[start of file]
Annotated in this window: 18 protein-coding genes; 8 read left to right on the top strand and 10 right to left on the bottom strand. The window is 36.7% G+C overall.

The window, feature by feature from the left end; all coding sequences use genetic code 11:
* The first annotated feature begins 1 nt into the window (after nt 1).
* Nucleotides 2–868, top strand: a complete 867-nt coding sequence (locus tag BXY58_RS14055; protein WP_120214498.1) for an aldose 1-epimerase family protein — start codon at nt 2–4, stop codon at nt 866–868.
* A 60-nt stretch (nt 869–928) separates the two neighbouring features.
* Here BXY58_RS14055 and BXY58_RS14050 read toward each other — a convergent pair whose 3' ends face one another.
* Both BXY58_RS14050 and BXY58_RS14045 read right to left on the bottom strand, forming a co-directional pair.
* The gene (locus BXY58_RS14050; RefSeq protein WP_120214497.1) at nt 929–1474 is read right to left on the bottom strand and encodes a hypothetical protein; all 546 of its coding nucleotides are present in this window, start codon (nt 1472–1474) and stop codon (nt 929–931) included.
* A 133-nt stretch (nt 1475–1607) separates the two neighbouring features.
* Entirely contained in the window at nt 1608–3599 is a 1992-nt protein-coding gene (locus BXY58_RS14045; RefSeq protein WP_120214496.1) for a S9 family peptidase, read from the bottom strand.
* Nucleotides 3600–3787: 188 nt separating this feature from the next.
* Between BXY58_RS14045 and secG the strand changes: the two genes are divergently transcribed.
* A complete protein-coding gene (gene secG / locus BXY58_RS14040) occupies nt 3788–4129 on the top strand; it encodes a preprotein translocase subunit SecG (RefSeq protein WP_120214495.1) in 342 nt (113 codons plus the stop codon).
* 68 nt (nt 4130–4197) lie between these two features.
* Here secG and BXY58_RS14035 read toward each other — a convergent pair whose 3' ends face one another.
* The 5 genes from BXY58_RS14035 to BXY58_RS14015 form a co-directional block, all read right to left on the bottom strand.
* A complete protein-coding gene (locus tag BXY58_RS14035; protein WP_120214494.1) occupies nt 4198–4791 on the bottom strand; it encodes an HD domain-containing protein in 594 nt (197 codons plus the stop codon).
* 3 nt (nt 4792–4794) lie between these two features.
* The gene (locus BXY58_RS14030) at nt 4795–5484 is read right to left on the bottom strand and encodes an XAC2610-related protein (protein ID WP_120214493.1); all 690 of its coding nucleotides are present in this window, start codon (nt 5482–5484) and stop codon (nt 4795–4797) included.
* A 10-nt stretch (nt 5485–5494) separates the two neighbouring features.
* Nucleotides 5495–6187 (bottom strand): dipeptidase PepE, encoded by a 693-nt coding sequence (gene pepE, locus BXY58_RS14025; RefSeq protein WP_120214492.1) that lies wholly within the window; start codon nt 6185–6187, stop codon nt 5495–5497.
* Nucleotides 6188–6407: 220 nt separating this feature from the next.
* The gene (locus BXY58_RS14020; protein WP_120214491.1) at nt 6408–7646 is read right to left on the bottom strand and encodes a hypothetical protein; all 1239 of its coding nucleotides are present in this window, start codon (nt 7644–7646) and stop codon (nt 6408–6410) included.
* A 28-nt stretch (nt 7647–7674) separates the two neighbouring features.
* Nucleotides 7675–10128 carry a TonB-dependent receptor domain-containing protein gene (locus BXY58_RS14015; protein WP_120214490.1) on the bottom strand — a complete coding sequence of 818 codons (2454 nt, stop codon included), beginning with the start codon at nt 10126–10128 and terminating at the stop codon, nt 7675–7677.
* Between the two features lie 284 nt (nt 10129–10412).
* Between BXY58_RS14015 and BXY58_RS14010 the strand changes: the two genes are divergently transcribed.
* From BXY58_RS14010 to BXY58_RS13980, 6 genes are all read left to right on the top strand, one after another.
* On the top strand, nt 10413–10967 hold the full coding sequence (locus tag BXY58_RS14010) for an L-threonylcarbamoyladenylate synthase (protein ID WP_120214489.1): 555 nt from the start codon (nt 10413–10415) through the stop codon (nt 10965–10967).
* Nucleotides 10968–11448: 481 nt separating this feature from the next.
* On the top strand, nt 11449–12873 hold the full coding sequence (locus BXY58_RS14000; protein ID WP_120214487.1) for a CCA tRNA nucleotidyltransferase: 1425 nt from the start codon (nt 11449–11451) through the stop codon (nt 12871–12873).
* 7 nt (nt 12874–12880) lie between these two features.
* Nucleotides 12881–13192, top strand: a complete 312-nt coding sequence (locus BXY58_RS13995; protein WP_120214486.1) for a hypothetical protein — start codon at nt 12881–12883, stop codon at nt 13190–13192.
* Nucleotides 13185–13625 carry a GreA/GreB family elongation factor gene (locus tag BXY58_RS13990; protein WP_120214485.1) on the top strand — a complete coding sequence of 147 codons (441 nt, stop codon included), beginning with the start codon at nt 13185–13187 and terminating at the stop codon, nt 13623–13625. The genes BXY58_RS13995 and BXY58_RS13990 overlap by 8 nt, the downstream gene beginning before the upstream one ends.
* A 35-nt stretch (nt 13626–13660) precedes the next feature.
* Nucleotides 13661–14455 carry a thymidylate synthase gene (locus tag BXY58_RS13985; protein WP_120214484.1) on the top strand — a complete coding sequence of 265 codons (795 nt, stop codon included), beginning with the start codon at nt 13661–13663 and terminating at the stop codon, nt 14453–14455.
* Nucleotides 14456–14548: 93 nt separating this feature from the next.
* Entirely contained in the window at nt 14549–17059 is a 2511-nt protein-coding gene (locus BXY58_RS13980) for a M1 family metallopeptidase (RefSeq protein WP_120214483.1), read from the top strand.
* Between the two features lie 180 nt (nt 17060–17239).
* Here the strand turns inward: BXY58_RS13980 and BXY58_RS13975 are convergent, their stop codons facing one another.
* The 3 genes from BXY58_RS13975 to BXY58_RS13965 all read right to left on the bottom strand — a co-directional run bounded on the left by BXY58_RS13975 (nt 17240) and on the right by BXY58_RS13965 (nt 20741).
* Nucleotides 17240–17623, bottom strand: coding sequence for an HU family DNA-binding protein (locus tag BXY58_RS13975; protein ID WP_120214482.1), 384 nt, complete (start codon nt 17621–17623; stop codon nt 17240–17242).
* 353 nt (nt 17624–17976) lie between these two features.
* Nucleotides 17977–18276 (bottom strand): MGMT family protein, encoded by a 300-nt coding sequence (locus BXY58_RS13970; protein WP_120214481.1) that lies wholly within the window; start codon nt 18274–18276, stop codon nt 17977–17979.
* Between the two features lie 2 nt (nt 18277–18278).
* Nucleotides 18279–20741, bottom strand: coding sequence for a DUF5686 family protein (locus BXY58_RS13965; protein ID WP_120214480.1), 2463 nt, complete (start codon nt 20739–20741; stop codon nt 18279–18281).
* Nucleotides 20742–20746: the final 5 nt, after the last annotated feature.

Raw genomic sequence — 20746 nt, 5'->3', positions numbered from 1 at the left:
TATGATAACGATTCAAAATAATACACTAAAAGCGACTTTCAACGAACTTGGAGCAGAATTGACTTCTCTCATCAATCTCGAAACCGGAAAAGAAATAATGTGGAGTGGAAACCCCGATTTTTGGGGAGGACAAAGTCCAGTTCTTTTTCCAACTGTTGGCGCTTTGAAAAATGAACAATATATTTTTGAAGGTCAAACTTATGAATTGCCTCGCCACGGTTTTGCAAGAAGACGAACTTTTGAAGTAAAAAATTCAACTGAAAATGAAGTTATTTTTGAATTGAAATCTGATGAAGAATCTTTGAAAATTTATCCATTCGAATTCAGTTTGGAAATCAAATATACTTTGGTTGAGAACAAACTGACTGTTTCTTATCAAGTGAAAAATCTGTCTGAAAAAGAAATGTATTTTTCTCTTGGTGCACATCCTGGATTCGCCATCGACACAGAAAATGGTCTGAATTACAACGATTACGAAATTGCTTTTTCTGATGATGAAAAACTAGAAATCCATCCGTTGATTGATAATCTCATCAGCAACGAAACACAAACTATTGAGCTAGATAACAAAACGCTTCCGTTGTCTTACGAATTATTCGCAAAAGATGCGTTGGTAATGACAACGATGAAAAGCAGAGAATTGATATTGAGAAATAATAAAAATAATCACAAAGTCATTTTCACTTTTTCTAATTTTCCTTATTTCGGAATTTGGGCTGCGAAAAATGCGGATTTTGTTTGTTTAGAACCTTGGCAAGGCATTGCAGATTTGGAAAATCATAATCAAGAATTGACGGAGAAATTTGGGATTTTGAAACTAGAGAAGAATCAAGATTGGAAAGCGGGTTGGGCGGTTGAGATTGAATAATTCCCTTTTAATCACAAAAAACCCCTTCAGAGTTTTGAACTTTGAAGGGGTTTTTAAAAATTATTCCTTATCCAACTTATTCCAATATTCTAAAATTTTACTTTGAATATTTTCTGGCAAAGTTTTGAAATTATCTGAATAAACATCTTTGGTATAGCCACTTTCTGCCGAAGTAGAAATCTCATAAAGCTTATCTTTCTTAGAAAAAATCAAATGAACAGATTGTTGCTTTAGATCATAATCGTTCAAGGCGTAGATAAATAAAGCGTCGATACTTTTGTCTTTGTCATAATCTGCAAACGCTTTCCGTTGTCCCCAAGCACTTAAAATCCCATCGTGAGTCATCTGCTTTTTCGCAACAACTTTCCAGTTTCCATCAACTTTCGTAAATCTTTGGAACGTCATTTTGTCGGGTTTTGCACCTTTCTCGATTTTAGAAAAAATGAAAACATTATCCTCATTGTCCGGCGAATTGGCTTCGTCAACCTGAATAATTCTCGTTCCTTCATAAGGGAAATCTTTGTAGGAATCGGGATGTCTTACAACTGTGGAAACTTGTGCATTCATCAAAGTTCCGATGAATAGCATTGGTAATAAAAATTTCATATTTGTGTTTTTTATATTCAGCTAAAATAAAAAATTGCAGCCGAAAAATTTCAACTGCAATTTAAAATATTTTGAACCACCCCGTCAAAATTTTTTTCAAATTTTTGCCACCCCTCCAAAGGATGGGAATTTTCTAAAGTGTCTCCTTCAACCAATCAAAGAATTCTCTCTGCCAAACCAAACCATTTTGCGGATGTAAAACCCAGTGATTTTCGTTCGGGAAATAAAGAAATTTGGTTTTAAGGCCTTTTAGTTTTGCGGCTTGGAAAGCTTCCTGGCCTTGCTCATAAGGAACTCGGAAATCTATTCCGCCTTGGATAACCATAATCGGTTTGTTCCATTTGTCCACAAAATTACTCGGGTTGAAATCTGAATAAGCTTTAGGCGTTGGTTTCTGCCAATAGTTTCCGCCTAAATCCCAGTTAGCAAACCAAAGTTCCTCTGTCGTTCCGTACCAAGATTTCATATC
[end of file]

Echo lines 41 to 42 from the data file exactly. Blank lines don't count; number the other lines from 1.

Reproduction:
* The 3 genes from BXY58_RS13975 to BXY58_RS13965 all read right to left on the bottom strand — a co-directional run bounded on the left by BXY58_RS13975 (nt 17240) and on the right by BXY58_RS13965 (nt 20741).
* Nucleotides 17240–17623, bottom strand: coding sequence for an HU family DNA-binding protein (locus tag BXY58_RS13975; protein ID WP_120214482.1), 384 nt, complete (start codon nt 17621–17623; stop codon nt 17240–17242).